Ocean Beach Pier and a Lesson from Goldilocks
It was late on a Friday morning and a beautiful sunny California day. Taking advantage of my flexible work hours, I headed to Ocean Beach to check another pier off my list. Even though it’s closer than many of the other piers I’ve photographed, getting to OB Pier is a challenge given the narrow streets and constant traffic so I had avoided it for a while.
Everything started off great. Not only did I get there quickly but I even got a parking spot in the lot right next to the pier! I picked up my camera bag, my favorite ball cap and walked towards the stairs.
Before I could take a single photo, I slipped and landed face down on the concrete with all my weight on my right hand. It was one of those slow motion moments when you see what’s going to happen but you can’t do anything to make it stop. First came the shock, then the searing pain as I got up and looked at my hand. My palm was the first thing to slam into the concrete and my fingers were bent back a weird way. I thought for sure something was broken. Thankfully that wasn’t the case. It was very painful but I could move all of my fingers.
The guy that helped me up said his name was Goldilocks. He was young, maybe in his late twenties, with blonde dreadlocks and the bluest eyes I have ever seen. His skin was weathered from the sun and he wore overalls and a tie-dyed t-shirt. It was clear that he was homeless by choice and that the freedom he enjoyed was worth more to him than money or regular meals. I sat and talked with him for a bit and it was so surreal I felt like like I was talking to an imaginary character; like all of a sudden he might just vanish. I was immensely grateful for his genuine kindness and I think he realized how badly I needed some comfort. Goldilocks convinced me to go shoot the pier anyway—he said it would help me forget my pain. Looking back I wonder if he meant literally or metaphorically because it could have been either. What the heck, I thought, Goldilocks is right. I’m already here I might as well go. I decided to follow his advice, we hugged goodbye and off I went.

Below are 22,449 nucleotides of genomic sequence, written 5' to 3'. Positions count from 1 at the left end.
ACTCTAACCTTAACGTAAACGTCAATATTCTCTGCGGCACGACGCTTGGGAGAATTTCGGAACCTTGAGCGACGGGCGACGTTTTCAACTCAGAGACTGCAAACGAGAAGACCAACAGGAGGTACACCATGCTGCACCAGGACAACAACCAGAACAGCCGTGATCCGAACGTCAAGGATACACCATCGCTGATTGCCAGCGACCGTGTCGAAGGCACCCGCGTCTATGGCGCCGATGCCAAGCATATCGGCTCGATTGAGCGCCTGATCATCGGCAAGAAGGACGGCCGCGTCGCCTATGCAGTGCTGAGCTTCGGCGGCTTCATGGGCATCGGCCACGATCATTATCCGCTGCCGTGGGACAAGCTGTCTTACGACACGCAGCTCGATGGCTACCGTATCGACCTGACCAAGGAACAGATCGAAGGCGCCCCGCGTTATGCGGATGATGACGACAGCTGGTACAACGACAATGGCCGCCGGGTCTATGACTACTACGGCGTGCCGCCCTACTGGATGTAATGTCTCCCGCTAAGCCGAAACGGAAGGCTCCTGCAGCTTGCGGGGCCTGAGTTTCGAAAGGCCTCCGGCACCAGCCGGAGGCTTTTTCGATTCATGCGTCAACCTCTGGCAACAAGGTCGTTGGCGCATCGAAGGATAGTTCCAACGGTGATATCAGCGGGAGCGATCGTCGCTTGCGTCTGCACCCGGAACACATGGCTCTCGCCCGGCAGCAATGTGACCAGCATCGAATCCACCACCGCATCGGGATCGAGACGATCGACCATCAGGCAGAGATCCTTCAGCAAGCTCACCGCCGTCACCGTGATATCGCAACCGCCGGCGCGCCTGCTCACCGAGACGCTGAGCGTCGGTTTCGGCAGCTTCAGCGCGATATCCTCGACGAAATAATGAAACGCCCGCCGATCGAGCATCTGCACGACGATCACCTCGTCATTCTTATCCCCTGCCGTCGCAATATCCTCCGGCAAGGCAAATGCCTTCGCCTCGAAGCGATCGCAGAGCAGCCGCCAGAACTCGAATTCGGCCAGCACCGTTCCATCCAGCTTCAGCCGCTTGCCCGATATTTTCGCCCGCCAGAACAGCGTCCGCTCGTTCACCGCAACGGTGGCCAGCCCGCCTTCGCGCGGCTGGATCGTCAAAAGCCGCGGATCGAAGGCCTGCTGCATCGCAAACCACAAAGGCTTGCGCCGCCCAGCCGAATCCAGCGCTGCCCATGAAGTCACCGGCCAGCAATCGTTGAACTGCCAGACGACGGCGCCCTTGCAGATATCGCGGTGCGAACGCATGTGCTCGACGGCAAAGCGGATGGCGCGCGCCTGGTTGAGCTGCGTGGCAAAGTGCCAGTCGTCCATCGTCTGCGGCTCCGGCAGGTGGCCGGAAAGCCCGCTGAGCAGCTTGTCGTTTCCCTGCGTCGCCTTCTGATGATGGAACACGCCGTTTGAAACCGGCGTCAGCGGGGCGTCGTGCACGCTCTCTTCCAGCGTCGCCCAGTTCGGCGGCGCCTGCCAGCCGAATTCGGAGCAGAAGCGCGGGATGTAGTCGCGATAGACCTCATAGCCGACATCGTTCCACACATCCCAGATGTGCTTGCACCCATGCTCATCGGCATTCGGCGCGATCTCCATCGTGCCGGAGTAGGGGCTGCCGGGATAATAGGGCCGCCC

Well, there were no DSLR photos that day—my hand wasn’t broken, but my camera was. I took a few cell phone photos as my hand throbbed and decided to call it a day, go home, and hug Mr. Bear.
A month later I went back, this time with a friend who was visiting from the east coast. Wouldn’t you know it as I was crossing the street I tripped! I didn’t fall that time and my friend was there for moral support but tripping twice at this location really spooked me.
I was nervous but I wasn’t going to give up and walk away. This pier has a unique structure with its “T” shape and extended length. It had to be in the series. Besides, if I let my fear stop me this time, it would likely happen again. I kept thinking about my talk with Goldilocks and how he had inspired me. So even though I wasn’t “in the mood” to shoot I began anyway. My friend and I chatted as we walked all the way to the end of the pier and back, and as I continued to shoot, I continued to relax.
In the end I was extremely happy with the images I got and even happier that I was no longer afraid. Sure, it was (literally) a painful lesson to learn but it was worth it to find my courage. I still think of Goldilocks and wonder where he is now. Was he real? Was he in that place at that time because he was meant to comfort me and show me what I needed to do? I’ll never know. What I do know is he’s a very special person and meeting him was no accident. I imagine he’s probably still traveling from place to place and his sunny disposition is inspiring everyone he meets.
Namaste, Goldilocks, and thank you.
PS the photos included in this post are not iPhone images, they were taken with my DSLR and my wide-angle lens on my second trip to the pier. As it turns out my camera didn't break, it was my go-to 24-70mm that needed repair.